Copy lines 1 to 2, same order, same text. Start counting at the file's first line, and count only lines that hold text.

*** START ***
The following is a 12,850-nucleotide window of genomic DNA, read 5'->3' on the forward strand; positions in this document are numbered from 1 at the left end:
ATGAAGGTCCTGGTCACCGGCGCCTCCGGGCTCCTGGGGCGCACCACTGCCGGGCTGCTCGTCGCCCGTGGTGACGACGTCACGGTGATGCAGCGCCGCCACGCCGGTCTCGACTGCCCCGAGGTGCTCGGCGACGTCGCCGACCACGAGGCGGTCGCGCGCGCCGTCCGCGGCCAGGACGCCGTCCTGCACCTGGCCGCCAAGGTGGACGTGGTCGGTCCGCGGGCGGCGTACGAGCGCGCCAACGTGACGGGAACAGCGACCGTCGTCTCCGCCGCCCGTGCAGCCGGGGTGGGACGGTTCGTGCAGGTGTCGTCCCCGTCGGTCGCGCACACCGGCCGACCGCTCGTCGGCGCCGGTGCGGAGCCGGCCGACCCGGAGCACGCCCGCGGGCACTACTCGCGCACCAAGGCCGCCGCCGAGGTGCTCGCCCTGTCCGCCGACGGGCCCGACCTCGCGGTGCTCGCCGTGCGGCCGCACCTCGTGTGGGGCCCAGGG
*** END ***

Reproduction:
The following is a 12,850-nucleotide window of genomic DNA, read 5'->3' on the forward strand; positions in this document are numbered from 1 at the left end:
ATGAAGGTCCTGGTCACCGGCGCCTCCGGGCTCCTGGGGCGCACCACTGCCGGGCTGCTCGTCGCCCGTGGTGACGACGTCACGGTGATGCAGCGCCGCCACGCCGGTCTCGACTGCCCCGAGGTGCTCGGCGACGTCGCCGACCACGAGGCGGTCGCGCGCGCCGTCCGCGGCCAGGACGCCGTCCTGCACCTGGCCGCCAAGGTGGACGTGGTCGGTCCGCGGGCGGCGTACGAGCGCGCCAACGTGACGGGAACAGCGACCGTCGTCTCCGCCGCCCGTGCAGCCGGGGTGGGACGGTTCGTGCAGGTGTCGTCCCCGTCGGTCGCGCACACCGGCCGACCGCTCGTCGGCGCCGGTGCGGAGCCGGCCGACCCGGAGCACGCCCGCGGGCACTACTCGCGCACCAAGGCCGCCGCCGAGGTGCTCGCCCTGTCCGCCGACGGGCCCGACCTCGCGGTGCTCGCCGTGCGGCCGCACCTCGTGTGGGGCCCAGGG